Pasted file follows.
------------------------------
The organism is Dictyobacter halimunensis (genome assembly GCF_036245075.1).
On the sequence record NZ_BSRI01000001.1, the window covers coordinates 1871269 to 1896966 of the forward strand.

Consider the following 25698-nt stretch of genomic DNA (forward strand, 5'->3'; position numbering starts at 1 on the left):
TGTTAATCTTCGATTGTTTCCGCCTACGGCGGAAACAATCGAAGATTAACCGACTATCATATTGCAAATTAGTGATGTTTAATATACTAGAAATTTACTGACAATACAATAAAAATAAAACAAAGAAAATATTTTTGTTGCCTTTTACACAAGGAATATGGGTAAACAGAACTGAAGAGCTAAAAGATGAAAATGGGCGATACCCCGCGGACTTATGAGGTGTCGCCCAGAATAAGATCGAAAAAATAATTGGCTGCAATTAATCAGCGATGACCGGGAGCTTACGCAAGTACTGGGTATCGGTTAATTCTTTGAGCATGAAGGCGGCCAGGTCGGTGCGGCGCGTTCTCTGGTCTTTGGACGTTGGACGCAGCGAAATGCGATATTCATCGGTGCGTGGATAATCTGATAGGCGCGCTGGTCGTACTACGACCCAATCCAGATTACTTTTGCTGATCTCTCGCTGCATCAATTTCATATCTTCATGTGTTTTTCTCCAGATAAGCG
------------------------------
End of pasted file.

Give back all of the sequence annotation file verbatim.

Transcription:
The organism is Dictyobacter halimunensis (genome assembly GCF_036245075.1).
On the sequence record NZ_BSRI01000001.1, the window covers coordinates 1871269 to 1896966 of the forward strand.

Consider the following 25698-nt stretch of genomic DNA (forward strand, 5'->3'; position numbering starts at 1 on the left):
TGTTAATCTTCGATTGTTTCCGCCTACGGCGGAAACAATCGAAGATTAACCGACTATCATATTGCAAATTAGTGATGTTTAATATACTAGAAATTTACTGACAATACAATAAAAATAAAACAAAGAAAATATTTTTGTTGCCTTTTACACAAGGAATATGGGTAAACAGAACTGAAGAGCTAAAAGATGAAAATGGGCGATACCCCGCGGACTTATGAGGTGTCGCCCAGAATAAGATCGAAAAAATAATTGGCTGCAATTAATCAGCGATGACCGGGAGCTTACGCAAGTACTGGGTATCGGTTAATTCTTTGAGCATGAAGGCGGCCAGGTCGGTGCGGCGCGTTCTCTGGTCTTTGGACGTTGGACGCAGCGAAATGCGATATTCATCGGTGCGTGGATAATCTGATAGGCGCGCTGGTCGTACTACGACCCAATCCAGATTACTTTTGCTGATCTCTCGCTGCATCAATTTCATATCTTCATGTGTTTTTCTCCAGATAAGCG